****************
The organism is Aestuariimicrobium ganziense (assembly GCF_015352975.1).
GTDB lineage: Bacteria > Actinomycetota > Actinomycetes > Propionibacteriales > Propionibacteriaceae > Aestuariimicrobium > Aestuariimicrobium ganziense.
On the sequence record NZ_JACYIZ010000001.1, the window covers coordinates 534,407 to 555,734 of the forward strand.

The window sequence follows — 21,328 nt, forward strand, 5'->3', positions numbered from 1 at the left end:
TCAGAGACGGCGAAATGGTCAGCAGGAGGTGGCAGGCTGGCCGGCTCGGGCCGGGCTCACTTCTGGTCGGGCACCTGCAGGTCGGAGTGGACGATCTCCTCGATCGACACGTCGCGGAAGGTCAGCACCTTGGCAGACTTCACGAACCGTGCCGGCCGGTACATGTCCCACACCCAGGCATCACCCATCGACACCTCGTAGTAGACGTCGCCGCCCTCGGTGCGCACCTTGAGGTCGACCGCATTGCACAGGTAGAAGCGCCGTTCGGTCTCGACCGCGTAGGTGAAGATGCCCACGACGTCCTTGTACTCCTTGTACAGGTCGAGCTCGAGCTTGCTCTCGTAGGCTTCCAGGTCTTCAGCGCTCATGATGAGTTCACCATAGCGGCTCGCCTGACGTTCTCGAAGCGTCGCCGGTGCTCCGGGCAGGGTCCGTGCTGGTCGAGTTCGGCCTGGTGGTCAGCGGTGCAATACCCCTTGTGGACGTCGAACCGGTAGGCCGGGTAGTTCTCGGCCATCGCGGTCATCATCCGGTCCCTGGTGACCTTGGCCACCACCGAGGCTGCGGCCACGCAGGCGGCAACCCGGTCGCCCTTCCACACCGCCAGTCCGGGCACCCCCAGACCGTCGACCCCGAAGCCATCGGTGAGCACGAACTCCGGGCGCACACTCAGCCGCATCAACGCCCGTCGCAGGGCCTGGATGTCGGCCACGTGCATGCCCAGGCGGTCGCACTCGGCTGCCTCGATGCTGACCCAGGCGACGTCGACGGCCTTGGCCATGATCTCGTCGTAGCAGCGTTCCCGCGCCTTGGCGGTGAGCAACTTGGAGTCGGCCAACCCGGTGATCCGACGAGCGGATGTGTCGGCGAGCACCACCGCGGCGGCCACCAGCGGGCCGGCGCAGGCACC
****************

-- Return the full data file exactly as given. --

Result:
The organism is Aestuariimicrobium ganziense (assembly GCF_015352975.1).
GTDB lineage: Bacteria > Actinomycetota > Actinomycetes > Propionibacteriales > Propionibacteriaceae > Aestuariimicrobium > Aestuariimicrobium ganziense.
On the sequence record NZ_JACYIZ010000001.1, the window covers coordinates 534,407 to 555,734 of the forward strand.

The window sequence follows — 21,328 nt, forward strand, 5'->3', positions numbered from 1 at the left end:
TCAGAGACGGCGAAATGGTCAGCAGGAGGTGGCAGGCTGGCCGGCTCGGGCCGGGCTCACTTCTGGTCGGGCACCTGCAGGTCGGAGTGGACGATCTCCTCGATCGACACGTCGCGGAAGGTCAGCACCTTGGCAGACTTCACGAACCGTGCCGGCCGGTACATGTCCCACACCCAGGCATCACCCATCGACACCTCGTAGTAGACGTCGCCGCCCTCGGTGCGCACCTTGAGGTCGACCGCATTGCACAGGTAGAAGCGCCGTTCGGTCTCGACCGCGTAGGTGAAGATGCCCACGACGTCCTTGTACTCCTTGTACAGGTCGAGCTCGAGCTTGCTCTCGTAGGCTTCCAGGTCTTCAGCGCTCATGATGAGTTCACCATAGCGGCTCGCCTGACGTTCTCGAAGCGTCGCCGGTGCTCCGGGCAGGGTCCGTGCTGGTCGAGTTCGGCCTGGTGGTCAGCGGTGCAATACCCCTTGTGGACGTCGAACCGGTAGGCCGGGTAGTTCTCGGCCATCGCGGTCATCATCCGGTCCCTGGTGACCTTGGCCACCACCGAGGCTGCGGCCACGCAGGCGGCAACCCGGTCGCCCTTCCACACCGCCAGTCCGGGCACCCCCAGACCGTCGACCCCGAAGCCATCGGTGAGCACGAACTCCGGGCGCACACTCAGCCGCATCAACGCCCGTCGCAGGGCCTGGATGTCGGCCACGTGCATGCCCAGGCGGTCGCACTCGGCTGCCTCGATGCTGACCCAGGCGACGTCGACGGCCTTGGCCATGATCTCGTCGTAGCAGCGTTCCCGCGCCTTGGCGGTGAGCAACTTGGAGTCGGCCAACCCGGTGATCCGACGAGCGGATGTGTCGGCGAGCACCACCGCGGCGGCCACCAGCGGGCCGGCGCAGGCACC